Smoking is a major risk factor for cognitive decline and dementia. However, the exact pathobiology of smoking remains unknown. The effects of smoking on cortical thickness as a biomarker of neurodegeneration or white matter hyperintensities and lacunes as biomarkers of cerebrovascular burden were concurrently evaluated.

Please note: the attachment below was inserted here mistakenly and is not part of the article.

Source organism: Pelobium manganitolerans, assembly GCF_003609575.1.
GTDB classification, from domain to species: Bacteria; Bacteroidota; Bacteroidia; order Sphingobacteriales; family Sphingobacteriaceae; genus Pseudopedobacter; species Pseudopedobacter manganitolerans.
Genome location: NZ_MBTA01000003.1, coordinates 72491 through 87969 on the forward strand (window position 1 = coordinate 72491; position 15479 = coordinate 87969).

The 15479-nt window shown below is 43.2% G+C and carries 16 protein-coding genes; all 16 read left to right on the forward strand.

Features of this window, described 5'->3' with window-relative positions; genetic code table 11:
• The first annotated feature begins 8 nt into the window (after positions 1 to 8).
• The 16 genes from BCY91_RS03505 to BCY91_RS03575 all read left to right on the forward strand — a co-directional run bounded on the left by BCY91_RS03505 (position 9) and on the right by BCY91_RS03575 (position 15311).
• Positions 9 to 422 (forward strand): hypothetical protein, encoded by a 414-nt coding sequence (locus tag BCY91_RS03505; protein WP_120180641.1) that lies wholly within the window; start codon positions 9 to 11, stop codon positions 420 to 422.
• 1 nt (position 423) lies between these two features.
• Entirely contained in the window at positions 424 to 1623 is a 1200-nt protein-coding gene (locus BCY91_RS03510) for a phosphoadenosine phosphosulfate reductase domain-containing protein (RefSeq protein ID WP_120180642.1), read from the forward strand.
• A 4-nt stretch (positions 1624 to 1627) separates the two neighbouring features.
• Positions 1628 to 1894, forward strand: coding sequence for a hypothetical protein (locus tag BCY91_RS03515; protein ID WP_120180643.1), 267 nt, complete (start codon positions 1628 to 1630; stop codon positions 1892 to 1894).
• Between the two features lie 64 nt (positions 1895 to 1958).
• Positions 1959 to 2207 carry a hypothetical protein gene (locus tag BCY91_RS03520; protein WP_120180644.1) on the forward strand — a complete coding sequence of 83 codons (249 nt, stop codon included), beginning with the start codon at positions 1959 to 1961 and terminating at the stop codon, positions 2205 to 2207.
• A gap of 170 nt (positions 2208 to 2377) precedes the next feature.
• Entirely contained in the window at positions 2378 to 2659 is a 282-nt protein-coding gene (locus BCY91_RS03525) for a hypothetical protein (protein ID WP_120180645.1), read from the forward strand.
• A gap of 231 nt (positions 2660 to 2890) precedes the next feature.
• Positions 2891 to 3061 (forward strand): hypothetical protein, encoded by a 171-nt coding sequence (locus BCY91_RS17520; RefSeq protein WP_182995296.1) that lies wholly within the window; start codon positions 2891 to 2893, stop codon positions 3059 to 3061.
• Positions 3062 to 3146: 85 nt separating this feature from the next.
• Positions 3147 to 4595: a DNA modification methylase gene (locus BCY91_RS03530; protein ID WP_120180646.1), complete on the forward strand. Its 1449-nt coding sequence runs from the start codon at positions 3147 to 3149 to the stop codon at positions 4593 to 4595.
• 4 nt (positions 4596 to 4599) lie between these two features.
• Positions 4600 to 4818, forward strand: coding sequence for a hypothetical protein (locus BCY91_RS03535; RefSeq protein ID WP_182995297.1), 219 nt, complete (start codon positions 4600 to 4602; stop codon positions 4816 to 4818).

Our study included 977 cognitively normal men who visited a health promotion centre and underwent medical check-ups, including 3.0 T magnetic resonance imaging. Participants were categorized into never smoker, past smoker or current smoker groups and pack-years and the years of smoking cessation were used as continuous variables.
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